BMW E46 Racecar
A couple months ago we introduced you to professional skateboarder Rune Glifberg and his 2003 BMW M3, which he wanted to turn into a competition-ready club racer. We left off with Glifberg ripping out the interior-headliner, seats, carpet, door panels-and turning the car over to Evosport in Huntington Beach, Calif., for chassis prep in the form of a six-point chromoly rollcage.
Every bit of fabric, trim, and most other interior amenities were removed, laying bare the underlying metal surfaces, mechanical assemblies, and lengths of wiring strung along the floorpan like so much multicolored spaghetti. About the only bits to remain were the steering wheel-necessary to be able to still move the car-and a Sparco bucket seat bolted into the pan to give anyone driving it a comfortable place to sit while doing so. The sunroof-endowed roof section was also removed to make way for a carbon-fiber panel which will be installed later on.
Smooth, pretty weld seams are not only indicative of an experienced welder; they more often than not also indicate the basic quality of cage fabrication. Evosport fabricators put a lot of effort into making the cage structure both effective and aesthetically pleasing.
Smooth, pretty weld seams are not only indicative of an experienced welder; they more ofte
The factory sound deadening material was also left in place. According to Evosport's Brad Otoupalik, unless a customer is absolutely set on shaving every last ounce of unnecessary weight, most of the cars they prep retain sound deadening. In the case of the E46 M3, it represents only about 40 pounds and it's all applied to the floor sections, the most beneficial place to retain weight. Taking it all out would constitute a minimum two-day job, and depending on the complexity, it'd cost around $1,500 to $2,500-not worth the money in most cases.
With the inside stripped, it was on to cage fabrication. A rollcage is one of the most important safety components in any racecar and Evosport is adamant that this be the first upgrade in any sort of racing build. There are a couple ways you can go about it, depending on the type of track time you and your car will be seeing. Glifberg's is at the more serious end of the spectrum. "We consult with customers and see what they want to use the car for," Otoupalik says. "Rune is a professional athlete, a competitor-we knew he wanted to really go racing."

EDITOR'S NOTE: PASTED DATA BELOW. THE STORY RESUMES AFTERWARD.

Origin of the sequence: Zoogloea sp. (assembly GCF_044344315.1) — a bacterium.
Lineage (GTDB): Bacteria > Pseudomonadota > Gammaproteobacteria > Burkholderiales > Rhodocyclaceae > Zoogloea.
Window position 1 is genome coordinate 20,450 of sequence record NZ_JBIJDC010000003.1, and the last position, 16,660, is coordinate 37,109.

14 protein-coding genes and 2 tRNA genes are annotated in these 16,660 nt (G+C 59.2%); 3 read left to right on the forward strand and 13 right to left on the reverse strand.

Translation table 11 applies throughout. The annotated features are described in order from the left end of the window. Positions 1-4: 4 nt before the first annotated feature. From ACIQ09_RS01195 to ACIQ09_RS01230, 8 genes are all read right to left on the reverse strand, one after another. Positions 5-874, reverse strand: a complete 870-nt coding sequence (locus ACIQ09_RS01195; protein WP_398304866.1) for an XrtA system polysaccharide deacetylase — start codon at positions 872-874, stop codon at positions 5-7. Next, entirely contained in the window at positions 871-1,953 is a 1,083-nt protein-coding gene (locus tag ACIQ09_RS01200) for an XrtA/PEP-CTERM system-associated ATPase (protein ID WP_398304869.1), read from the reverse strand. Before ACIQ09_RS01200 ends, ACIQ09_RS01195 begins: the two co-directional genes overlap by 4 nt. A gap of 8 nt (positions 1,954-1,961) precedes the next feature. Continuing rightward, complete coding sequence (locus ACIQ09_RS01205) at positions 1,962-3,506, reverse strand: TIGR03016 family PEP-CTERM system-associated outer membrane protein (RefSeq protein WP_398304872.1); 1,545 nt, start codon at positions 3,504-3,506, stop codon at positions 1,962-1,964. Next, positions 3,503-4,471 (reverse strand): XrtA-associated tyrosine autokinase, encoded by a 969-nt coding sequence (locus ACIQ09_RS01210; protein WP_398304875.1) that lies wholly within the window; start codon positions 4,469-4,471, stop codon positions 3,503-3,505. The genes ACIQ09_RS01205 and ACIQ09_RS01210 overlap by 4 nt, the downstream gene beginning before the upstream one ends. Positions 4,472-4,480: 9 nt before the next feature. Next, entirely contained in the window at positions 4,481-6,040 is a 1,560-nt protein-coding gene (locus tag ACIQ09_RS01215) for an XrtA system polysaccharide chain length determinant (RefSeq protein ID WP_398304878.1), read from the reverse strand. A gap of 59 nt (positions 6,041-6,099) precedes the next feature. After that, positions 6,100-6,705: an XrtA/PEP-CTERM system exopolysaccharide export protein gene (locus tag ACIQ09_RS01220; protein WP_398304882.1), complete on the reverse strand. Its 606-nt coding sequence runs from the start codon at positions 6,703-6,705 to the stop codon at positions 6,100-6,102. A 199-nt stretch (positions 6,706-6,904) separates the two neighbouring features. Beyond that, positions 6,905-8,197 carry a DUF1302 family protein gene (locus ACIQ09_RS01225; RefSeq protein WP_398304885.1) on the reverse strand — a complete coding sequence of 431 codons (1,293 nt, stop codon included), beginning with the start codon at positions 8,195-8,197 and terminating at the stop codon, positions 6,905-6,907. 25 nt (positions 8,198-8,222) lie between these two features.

Mocking up the rear portion of the cage structure prior to welding.
Your basic four-point rollbar is really nothing more than a place to hang racing harnesses from. It doesn't do a whole lot to stiffen the chassis and offers no great degree of rollover protection since there's no reinforcement at the front of the cabin. And it doesn't offer any sort of shielding for your legs or from a side impact, which both become pretty important considerations if you're planning to go on-track with other like-minded competitors. For anyone truly serious about racing, Evosport recommends a six-point cage at the minimum, one that ties into all four suspension points and that includes lateral structures across the door thresholds to prevent cockpit intrusion. A basic six-point, TIG-welded race series-legal chromoly cage will run you $3,900.
Different viewing angles of the rear X structure.
Glifberg's has been taken a couple steps further to increase both chassis rigidity and overall safety. His cage is a six-point assembly, incorporating a second diagonal cross member at the rear that forms an X-shaped brace between the two shock towers. Glifberg's cage also incorporates a more robust structure across the driver-side door. Basic door bars would consist of two tubes that cross in the middle, forming another X and preventing outside objects-other cars, say-from entering the cockpit in case of a smash-up. Evosport offers an upgrade that does you one better, what they call a "pyramid bar." This incorporates both an X-shaped cross structure as well as what's known as NASCAR bars, essentially a setup that angles the bars outward, toward the door and away from the cockpit. This creates a larger cushion of dead space between the potential point of impact and the car's inhabitants. In this case, the NASCAR bars and the X-brace form a rigid pyramid structure, hence the name.